Also on the lineup is Robert Spencer, the co-founder of Stop Islamization of America and director of the Jihad Watch blog. He is notorious for his attacks on Islam. “It’s absurd” to think that “Islam is a religion of peace that’s been hijacked by … extremists,” he said at the Conservative Political Action Conference in February. He has compared Muslims to Nazis and demanded that Muslims take a loyalty test before being appointed to public office in America. He has told reporters that Islam is here to take over America, and that President Barack Obama is secretly a Muslim. His book opens with the rallying cry of the Crusades, “God wills it!” and he calls for a second crusade against Islam.
I wonder if Spencer’s partner in crime Pamela Geller will be there as well?
Here’s the difference. In 2013, Ted Cruz rallied Republicans behind the view that they should refuse to fund the government unless Obamacare was repealed. In 2014, Elizabeth Warren is attempting to rally Democrats behind the view that they should not agree to repeal a section of the Dodd-Frank bill as the price for funding the government. It is true that both Warren and Cruz defied the leaders of their parties. But the actual substance of the affair is reversed.
In 2013, Republicans demanded Obamacare repeal as ransom for funding the government. In 2014, Republicans are demanding partial rollback of Dodd-Frank as ransom for funding the government.
Miranda Blue talks about a meeting on Capital Hill where some top Republican congressmen lent their support to a notorious anti Muslim hate group. No surprise, Louie Terror Babies Gohmert was there.
ACT for America, the anti-Muslim group run by Brigitte Gabriel, held a legislative briefing on Capitol Hill today where it was joined by Republican members of Congress including Minnesota Rep. Michele Bachmann, Texas Rep. Louie Gohmert, South Carolina Rep. Jeff Duncan, Illinois Rep. Peter Roskam, and Arkansas Sen. John Boozman.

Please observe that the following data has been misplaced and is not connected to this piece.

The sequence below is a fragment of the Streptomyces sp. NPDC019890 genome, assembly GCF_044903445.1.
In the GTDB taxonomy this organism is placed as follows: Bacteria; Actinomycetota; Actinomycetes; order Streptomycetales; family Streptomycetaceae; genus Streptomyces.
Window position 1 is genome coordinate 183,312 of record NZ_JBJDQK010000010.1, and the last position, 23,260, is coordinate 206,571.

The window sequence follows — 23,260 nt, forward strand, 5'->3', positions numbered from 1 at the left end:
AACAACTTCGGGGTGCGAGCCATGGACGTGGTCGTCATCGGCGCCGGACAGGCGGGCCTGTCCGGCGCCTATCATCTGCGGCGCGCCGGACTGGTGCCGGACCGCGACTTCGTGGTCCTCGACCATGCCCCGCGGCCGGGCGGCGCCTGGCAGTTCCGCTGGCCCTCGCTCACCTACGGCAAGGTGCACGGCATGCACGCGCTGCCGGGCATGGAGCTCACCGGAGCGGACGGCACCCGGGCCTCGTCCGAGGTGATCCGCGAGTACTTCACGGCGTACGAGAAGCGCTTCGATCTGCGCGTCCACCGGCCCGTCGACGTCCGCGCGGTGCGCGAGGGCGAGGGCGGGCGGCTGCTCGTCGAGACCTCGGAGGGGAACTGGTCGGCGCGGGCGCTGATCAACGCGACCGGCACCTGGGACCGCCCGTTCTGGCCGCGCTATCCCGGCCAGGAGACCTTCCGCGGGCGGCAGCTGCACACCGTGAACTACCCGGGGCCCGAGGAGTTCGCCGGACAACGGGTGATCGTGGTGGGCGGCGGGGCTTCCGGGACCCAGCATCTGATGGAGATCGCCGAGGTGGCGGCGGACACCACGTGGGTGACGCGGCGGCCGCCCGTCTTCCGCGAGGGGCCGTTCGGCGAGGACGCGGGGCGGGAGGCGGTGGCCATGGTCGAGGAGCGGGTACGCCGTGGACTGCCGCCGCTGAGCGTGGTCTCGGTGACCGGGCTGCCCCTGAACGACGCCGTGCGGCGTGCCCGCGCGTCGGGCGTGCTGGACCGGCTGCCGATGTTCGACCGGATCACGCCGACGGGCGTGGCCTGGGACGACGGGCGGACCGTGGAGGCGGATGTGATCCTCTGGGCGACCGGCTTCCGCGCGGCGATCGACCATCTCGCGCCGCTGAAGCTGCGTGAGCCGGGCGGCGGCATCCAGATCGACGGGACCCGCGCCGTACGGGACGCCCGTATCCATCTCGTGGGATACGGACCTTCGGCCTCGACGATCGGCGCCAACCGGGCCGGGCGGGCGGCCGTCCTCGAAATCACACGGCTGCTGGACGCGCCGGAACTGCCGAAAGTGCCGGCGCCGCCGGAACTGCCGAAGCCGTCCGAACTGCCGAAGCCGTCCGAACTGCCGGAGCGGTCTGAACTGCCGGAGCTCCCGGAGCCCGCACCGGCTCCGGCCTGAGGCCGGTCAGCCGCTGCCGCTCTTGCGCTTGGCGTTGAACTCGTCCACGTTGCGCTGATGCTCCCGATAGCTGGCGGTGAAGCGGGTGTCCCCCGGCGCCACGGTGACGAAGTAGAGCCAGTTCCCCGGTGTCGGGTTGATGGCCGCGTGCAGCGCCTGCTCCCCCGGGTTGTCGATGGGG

Gabriel posted pictures on Facebook and Twitter of Boozman, Bachmann and Gohmert speaking and of Roskam receiving the group’s “Patriot Award.” Duncan tweeted that he was planning on speaking to the gathering. Gabriel wrote that she had planned on presenting another award to Sen. Ted Cruz, but that he was unable to attend.
Senator Ted Cruz (Wingnut-TX) shoveled some derp for a gullible audience.
“When you think it can’t get any worse, it does,” Cruz said at the FRC’s Watchmen on the Wall 2014 event in Washington, D.C. on Thursday. “This year, I’m sorry to tell you, the United States Senate is going to be voting on a constitutional amendment to repeal the First Amendment.”
Calling these “perilous, perilous times,” Cruz said Senate Democrats have said they are ready to vote on the amendment, Senate Joint Resolution 19 - “an amendment to the Constitution of the United States relating to contributions and expenditures intended to affect elections.”
Donald Trump may not be sure if Senator Ted Cruz (R-TX) is eligible to be president, but he has no problem giving the Tea Party hero a chunk of his fortune.